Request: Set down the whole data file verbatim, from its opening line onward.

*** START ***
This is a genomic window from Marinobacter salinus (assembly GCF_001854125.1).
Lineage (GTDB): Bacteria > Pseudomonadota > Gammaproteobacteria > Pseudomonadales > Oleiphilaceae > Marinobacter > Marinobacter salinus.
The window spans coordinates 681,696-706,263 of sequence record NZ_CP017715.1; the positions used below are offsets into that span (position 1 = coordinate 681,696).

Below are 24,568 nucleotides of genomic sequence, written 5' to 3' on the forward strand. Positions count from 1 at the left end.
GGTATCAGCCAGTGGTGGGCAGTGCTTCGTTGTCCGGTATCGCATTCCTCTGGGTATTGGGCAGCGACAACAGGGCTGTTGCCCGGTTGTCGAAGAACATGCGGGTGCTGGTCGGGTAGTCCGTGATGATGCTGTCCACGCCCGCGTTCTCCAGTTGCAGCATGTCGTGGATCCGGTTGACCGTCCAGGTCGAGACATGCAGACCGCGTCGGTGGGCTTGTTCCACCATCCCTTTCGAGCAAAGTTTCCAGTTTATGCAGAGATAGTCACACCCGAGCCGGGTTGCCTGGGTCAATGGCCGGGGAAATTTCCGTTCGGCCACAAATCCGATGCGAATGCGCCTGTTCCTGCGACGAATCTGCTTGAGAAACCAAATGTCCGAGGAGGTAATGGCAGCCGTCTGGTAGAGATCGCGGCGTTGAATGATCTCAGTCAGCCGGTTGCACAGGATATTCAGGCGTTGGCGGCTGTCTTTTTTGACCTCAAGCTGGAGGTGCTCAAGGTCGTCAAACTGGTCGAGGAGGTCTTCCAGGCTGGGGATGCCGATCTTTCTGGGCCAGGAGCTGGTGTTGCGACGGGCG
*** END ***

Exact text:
This is a genomic window from Marinobacter salinus (assembly GCF_001854125.1).
Lineage (GTDB): Bacteria > Pseudomonadota > Gammaproteobacteria > Pseudomonadales > Oleiphilaceae > Marinobacter > Marinobacter salinus.
The window spans coordinates 681,696-706,263 of sequence record NZ_CP017715.1; the positions used below are offsets into that span (position 1 = coordinate 681,696).

Below are 24,568 nucleotides of genomic sequence, written 5' to 3' on the forward strand. Positions count from 1 at the left end.
GGTATCAGCCAGTGGTGGGCAGTGCTTCGTTGTCCGGTATCGCATTCCTCTGGGTATTGGGCAGCGACAACAGGGCTGTTGCCCGGTTGTCGAAGAACATGCGGGTGCTGGTCGGGTAGTCCGTGATGATGCTGTCCACGCCCGCGTTCTCCAGTTGCAGCATGTCGTGGATCCGGTTGACCGTCCAGGTCGAGACATGCAGACCGCGTCGGTGGGCTTGTTCCACCATCCCTTTCGAGCAAAGTTTCCAGTTTATGCAGAGATAGTCACACCCGAGCCGGGTTGCCTGGGTCAATGGCCGGGGAAATTTCCGTTCGGCCACAAATCCGATGCGAATGCGCCTGTTCCTGCGACGAATCTGCTTGAGAAACCAAATGTCCGAGGAGGTAATGGCAGCCGTCTGGTAGAGATCGCGGCGTTGAATGATCTCAGTCAGCCGGTTGCACAGGATATTCAGGCGTTGGCGGCTGTCTTTTTTGACCTCAAGCTGGAGGTGCTCAAGGTCGTCAAACTGGTCGAGGAGGTCTTCCAGGCTGGGGATGCCGATCTTTCTGGGCCAGGAGCTGGTGTTGCGACGGGCG